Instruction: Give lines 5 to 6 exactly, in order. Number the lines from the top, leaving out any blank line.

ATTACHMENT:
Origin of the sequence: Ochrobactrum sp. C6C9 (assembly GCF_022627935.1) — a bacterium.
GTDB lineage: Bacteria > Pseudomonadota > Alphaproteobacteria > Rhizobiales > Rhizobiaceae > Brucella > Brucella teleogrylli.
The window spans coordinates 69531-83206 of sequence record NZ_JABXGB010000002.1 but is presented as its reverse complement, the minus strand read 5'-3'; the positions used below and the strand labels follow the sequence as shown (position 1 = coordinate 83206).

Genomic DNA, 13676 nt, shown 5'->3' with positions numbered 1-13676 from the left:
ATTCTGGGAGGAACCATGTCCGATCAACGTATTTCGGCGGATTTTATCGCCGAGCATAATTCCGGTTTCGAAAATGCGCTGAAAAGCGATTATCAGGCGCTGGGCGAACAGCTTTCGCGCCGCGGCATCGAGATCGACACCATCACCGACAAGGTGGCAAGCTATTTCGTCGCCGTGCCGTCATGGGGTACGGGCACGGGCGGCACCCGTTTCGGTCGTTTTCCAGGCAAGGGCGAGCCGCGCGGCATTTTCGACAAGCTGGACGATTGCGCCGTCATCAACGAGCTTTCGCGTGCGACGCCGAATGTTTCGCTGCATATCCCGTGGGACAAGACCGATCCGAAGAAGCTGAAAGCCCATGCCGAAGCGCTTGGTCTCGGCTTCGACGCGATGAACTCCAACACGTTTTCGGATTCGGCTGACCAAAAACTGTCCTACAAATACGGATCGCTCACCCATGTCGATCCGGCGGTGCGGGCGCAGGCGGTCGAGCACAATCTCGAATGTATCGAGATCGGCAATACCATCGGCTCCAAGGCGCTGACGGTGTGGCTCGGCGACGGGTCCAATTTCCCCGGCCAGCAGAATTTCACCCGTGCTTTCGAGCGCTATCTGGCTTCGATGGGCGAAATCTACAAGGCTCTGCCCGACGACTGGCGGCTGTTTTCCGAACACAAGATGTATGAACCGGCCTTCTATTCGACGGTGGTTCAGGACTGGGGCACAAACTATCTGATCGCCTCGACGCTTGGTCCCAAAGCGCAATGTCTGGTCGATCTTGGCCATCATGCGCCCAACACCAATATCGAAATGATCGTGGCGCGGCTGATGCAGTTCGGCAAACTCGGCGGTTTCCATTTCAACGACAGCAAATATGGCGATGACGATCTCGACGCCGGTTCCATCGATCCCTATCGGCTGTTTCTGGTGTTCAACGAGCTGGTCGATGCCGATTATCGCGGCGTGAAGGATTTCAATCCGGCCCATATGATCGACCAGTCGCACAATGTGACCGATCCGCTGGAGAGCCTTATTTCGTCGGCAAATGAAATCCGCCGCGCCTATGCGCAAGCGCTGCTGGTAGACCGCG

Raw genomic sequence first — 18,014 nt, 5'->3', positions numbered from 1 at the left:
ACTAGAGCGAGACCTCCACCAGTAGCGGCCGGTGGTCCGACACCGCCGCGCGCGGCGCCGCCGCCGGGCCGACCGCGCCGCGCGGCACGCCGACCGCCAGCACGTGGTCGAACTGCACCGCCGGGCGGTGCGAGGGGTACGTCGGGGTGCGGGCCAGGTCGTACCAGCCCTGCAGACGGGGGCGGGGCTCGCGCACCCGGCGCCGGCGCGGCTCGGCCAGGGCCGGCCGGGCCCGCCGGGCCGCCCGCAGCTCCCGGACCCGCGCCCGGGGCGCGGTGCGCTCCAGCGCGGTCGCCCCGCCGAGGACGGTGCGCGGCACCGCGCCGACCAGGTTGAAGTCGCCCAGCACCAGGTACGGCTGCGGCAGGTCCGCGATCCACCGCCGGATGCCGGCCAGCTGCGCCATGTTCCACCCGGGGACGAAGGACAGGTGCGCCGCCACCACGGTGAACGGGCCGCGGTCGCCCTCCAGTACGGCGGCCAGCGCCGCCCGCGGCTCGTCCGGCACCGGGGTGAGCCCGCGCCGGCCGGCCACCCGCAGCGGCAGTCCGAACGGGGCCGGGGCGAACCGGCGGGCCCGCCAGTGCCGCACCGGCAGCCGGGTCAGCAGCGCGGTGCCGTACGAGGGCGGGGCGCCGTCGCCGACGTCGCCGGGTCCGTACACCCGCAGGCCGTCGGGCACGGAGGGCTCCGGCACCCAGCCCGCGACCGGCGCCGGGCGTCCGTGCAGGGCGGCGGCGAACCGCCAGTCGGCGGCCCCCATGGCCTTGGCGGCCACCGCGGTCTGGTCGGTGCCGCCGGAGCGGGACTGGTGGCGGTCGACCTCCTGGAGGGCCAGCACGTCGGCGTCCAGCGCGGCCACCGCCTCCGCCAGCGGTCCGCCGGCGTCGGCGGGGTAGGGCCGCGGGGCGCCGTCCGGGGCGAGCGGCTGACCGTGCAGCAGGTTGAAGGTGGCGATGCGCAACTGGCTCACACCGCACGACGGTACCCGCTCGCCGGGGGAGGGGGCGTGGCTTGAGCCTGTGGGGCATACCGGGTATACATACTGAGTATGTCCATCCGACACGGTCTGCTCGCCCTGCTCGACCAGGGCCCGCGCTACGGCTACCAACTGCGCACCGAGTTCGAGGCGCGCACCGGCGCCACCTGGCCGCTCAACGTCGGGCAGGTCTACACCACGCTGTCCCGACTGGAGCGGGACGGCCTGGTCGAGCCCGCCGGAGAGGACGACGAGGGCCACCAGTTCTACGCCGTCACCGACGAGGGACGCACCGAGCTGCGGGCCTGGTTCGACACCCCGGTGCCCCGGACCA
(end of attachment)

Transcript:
ATTCTGGGAGGAACCATGTCCGATCAACGTATTTCGGCGGATTTTATCGCCGAGCATAATTCCGGTTTCGAAAATGCGCTGAAAAGCGATTATCAGGCGCTGGGCGAACAGCTTTCGCGCCGCGGCATCGAGATCGACACCATCACCGACAAGGTGGCAAGCTATTTCGTCGCCGTGCCGTCATGGGGTACGGGCACGGGCGGCACCCGTTTCGGTCGTTTTCCAGGCAAGGGCGAGCCGCGCGGCATTTTCGACAAGCTGGACGATTGCGCCGTCATCAACGAGCTTTCGCGTGCGACGCCGAATGTTTCGCTGCATATCCCGTGGGACAAGACCGATCCGAAGAAGCTGAAAGCCCATGCCGAAGCGCTTGGTCTCGGCTTCGACGCGATGAACTCCAACACGTTTTCGGATTCGGCTGACCAAAAACTGTCCTACAAATACGGATCGCTCACCCATGTCGATCCGGCGGTGCGGGCGCAGGCGGTCGAGCACAATCTCGAATGTATCGAGATCGGCAATACCATCGGCTCCAAGGCGCTGACGGTGTGGCTCGGCGACGGGTCCAATTTCCCCGGCCAGCAGAATTTCACCCGTGCTTTCGAGCGCTATCTGGCTTCGATGGGCGAAATCTACAAGGCTCTGCCCGACGACTGGCGGCTGTTTTCCGAACACAAGATGTATGAACCGGCCTTCTATTCGACGGTGGTTCAGGACTGGGGCACAAACTATCTGATCGCCTCGACGCTTGGTCCCAAAGCGCAATGTCTGGTCGATCTTGGCCATCATGCGCCCAACACCAATATCGAAATGATCGTGGCGCGGCTGATGCAGTTCGGCAAACTCGGCGGTTTCCATTTCAACGACAGCAAATATGGCGATGACGATCTCGACGCCGGTTCCATCGATCCCTATCGGCTGTTTCTGGTGTTCAACGAGCTGGTCGATGCCGATTATCGCGGCGTGAAGGATTTCAATCCGGCCCATATGATCGACCAGTCGCACAATGTGACCGATCCGCTGGAGAGCCTTATTTCGTCGGCAAATGAAATCCGCCGCGCCTATGCGCAAGCGCTGCTGGTAGACCGCG

Raw genomic sequence first — 18,014 nt, 5'->3', positions numbered from 1 at the left: